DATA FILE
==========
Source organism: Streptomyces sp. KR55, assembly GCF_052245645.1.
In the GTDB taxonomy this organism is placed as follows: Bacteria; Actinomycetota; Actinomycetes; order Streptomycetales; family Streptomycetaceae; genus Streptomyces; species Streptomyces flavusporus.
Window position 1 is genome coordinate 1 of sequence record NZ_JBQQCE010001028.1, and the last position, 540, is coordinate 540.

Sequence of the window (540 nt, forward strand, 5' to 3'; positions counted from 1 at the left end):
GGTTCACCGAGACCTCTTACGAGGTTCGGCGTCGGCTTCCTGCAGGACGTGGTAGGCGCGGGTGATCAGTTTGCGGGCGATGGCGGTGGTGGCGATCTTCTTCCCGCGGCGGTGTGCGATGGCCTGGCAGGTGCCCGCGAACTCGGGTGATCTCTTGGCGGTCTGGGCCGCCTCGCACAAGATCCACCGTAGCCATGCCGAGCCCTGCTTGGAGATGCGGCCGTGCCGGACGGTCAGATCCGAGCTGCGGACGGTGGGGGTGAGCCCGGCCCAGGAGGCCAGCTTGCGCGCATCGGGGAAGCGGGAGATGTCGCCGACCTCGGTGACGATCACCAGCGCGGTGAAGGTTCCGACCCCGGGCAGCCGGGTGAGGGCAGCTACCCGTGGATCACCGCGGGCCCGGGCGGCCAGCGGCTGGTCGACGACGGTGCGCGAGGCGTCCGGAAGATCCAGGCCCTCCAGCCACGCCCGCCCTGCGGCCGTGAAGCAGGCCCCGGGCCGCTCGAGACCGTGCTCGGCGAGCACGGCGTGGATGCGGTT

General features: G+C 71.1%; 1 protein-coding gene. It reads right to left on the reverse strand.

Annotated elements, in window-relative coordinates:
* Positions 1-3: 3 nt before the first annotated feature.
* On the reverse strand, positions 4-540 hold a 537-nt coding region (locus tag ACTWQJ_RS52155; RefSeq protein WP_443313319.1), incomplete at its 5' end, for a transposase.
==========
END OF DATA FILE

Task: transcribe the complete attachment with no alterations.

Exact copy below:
Source organism: Streptomyces sp. KR55, assembly GCF_052245645.1.
In the GTDB taxonomy this organism is placed as follows: Bacteria; Actinomycetota; Actinomycetes; order Streptomycetales; family Streptomycetaceae; genus Streptomyces; species Streptomyces flavusporus.
Window position 1 is genome coordinate 1 of sequence record NZ_JBQQCE010001028.1, and the last position, 540, is coordinate 540.

Sequence of the window (540 nt, forward strand, 5' to 3'; positions counted from 1 at the left end):
GGTTCACCGAGACCTCTTACGAGGTTCGGCGTCGGCTTCCTGCAGGACGTGGTAGGCGCGGGTGATCAGTTTGCGGGCGATGGCGGTGGTGGCGATCTTCTTCCCGCGGCGGTGTGCGATGGCCTGGCAGGTGCCCGCGAACTCGGGTGATCTCTTGGCGGTCTGGGCCGCCTCGCACAAGATCCACCGTAGCCATGCCGAGCCCTGCTTGGAGATGCGGCCGTGCCGGACGGTCAGATCCGAGCTGCGGACGGTGGGGGTGAGCCCGGCCCAGGAGGCCAGCTTGCGCGCATCGGGGAAGCGGGAGATGTCGCCGACCTCGGTGACGATCACCAGCGCGGTGAAGGTTCCGACCCCGGGCAGCCGGGTGAGGGCAGCTACCCGTGGATCACCGCGGGCCCGGGCGGCCAGCGGCTGGTCGACGACGGTGCGCGAGGCGTCCGGAAGATCCAGGCCCTCCAGCCACGCCCGCCCTGCGGCCGTGAAGCAGGCCCCGGGCCGCTCGAGACCGTGCTCGGCGAGCACGGCGTGGATGCGGTT

General features: G+C 71.1%; 1 protein-coding gene. It reads right to left on the reverse strand.

Annotated elements, in window-relative coordinates:
* Positions 1-3: 3 nt before the first annotated feature.
* On the reverse strand, positions 4-540 hold a 537-nt coding region (locus tag ACTWQJ_RS52155; RefSeq protein WP_443313319.1), incomplete at its 5' end, for a transposase.